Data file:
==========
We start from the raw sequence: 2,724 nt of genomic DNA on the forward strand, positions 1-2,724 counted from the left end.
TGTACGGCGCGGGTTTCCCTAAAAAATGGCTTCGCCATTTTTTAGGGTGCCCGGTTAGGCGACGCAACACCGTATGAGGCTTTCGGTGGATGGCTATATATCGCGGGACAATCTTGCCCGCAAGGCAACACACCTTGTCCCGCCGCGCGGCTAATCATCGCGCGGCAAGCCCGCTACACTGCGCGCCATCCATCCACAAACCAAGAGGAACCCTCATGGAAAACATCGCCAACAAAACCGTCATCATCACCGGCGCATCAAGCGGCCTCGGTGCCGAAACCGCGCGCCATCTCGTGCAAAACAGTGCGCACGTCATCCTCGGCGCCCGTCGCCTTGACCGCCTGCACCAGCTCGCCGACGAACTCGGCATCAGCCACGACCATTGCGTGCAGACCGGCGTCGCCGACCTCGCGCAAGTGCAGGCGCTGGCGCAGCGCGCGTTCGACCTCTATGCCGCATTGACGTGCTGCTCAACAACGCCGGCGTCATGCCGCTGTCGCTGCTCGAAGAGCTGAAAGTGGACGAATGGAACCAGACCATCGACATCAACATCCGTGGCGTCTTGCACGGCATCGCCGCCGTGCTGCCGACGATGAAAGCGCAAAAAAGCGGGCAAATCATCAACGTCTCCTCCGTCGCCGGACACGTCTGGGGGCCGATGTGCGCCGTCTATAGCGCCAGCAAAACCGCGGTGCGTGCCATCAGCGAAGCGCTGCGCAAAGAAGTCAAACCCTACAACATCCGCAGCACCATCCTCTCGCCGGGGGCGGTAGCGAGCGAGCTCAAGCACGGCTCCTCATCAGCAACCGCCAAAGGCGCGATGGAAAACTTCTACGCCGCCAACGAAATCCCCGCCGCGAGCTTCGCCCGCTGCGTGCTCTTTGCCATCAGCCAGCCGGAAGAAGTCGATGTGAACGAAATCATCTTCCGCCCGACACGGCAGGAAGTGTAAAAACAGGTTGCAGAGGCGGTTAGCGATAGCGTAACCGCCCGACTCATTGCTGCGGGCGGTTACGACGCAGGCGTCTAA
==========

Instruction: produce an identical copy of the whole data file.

We start from the raw sequence: 2,724 nt of genomic DNA on the forward strand, positions 1-2,724 counted from the left end.
TGTACGGCGCGGGTTTCCCTAAAAAATGGCTTCGCCATTTTTTAGGGTGCCCGGTTAGGCGACGCAACACCGTATGAGGCTTTCGGTGGATGGCTATATATCGCGGGACAATCTTGCCCGCAAGGCAACACACCTTGTCCCGCCGCGCGGCTAATCATCGCGCGGCAAGCCCGCTACACTGCGCGCCATCCATCCACAAACCAAGAGGAACCCTCATGGAAAACATCGCCAACAAAACCGTCATCATCACCGGCGCATCAAGCGGCCTCGGTGCCGAAACCGCGCGCCATCTCGTGCAAAACAGTGCGCACGTCATCCTCGGCGCCCGTCGCCTTGACCGCCTGCACCAGCTCGCCGACGAACTCGGCATCAGCCACGACCATTGCGTGCAGACCGGCGTCGCCGACCTCGCGCAAGTGCAGGCGCTGGCGCAGCGCGCGTTCGACCTCTATGCCGCATTGACGTGCTGCTCAACAACGCCGGCGTCATGCCGCTGTCGCTGCTCGAAGAGCTGAAAGTGGACGAATGGAACCAGACCATCGACATCAACATCCGTGGCGTCTTGCACGGCATCGCCGCCGTGCTGCCGACGATGAAAGCGCAAAAAAGCGGGCAAATCATCAACGTCTCCTCCGTCGCCGGACACGTCTGGGGGCCGATGTGCGCCGTCTATAGCGCCAGCAAAACCGCGGTGCGTGCCATCAGCGAAGCGCTGCGCAAAGAAGTCAAACCCTACAACATCCGCAGCACCATCCTCTCGCCGGGGGCGGTAGCGAGCGAGCTCAAGCACGGCTCCTCATCAGCAACCGCCAAAGGCGCGATGGAAAACTTCTACGCCGCCAACGAAATCCCCGCCGCGAGCTTCGCCCGCTGCGTGCTCTTTGCCATCAGCCAGCCGGAAGAAGTCGATGTGAACGAAATCATCTTCCGCCCGACACGGCAGGAAGTGTAAAAACAGGTTGCAGAGGCGGTTAGCGATAGCGTAACCGCCCGACTCATTGCTGCGGGCGGTTACGACGCAGGCGTCTAA